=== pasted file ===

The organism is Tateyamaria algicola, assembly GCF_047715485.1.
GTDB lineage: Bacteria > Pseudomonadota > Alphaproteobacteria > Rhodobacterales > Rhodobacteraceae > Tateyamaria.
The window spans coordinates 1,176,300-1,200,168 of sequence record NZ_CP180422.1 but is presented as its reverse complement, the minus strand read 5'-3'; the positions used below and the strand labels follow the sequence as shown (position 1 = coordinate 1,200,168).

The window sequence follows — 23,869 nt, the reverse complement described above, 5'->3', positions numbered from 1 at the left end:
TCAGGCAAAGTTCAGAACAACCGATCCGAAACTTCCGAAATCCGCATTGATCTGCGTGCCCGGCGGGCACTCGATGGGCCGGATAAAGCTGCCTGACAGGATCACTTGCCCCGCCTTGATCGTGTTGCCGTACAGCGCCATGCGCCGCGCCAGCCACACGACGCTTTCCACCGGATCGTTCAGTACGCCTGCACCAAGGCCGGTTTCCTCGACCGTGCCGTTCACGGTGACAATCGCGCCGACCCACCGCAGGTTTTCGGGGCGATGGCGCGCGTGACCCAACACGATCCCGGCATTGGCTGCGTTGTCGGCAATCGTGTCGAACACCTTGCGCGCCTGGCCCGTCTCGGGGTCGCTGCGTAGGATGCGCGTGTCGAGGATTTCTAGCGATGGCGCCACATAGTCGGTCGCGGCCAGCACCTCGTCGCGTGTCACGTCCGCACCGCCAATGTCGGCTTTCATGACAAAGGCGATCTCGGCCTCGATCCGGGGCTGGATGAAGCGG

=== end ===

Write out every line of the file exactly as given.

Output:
The organism is Tateyamaria algicola, assembly GCF_047715485.1.
GTDB lineage: Bacteria > Pseudomonadota > Alphaproteobacteria > Rhodobacterales > Rhodobacteraceae > Tateyamaria.
The window spans coordinates 1,176,300-1,200,168 of sequence record NZ_CP180422.1 but is presented as its reverse complement, the minus strand read 5'-3'; the positions used below and the strand labels follow the sequence as shown (position 1 = coordinate 1,200,168).

The window sequence follows — 23,869 nt, the reverse complement described above, 5'->3', positions numbered from 1 at the left end:
TCAGGCAAAGTTCAGAACAACCGATCCGAAACTTCCGAAATCCGCATTGATCTGCGTGCCCGGCGGGCACTCGATGGGCCGGATAAAGCTGCCTGACAGGATCACTTGCCCCGCCTTGATCGTGTTGCCGTACAGCGCCATGCGCCGCGCCAGCCACACGACGCTTTCCACCGGATCGTTCAGTACGCCTGCACCAAGGCCGGTTTCCTCGACCGTGCCGTTCACGGTGACAATCGCGCCGACCCACCGCAGGTTTTCGGGGCGATGGCGCGCGTGACCCAACACGATCCCGGCATTGGCTGCGTTGTCGGCAATCGTGTCGAACACCTTGCGCGCCTGGCCCGTCTCGGGGTCGCTGCGTAGGATGCGCGTGTCGAGGATTTCTAGCGATGGCGCCACATAGTCGGTCGCGGCCAGCACCTCGTCGCGTGTCACGTCCGCACCGCCAATGTCGGCTTTCATGACAAAGGCGATCTCGGCCTCGATCCGGGGCTGGATGAAGCGG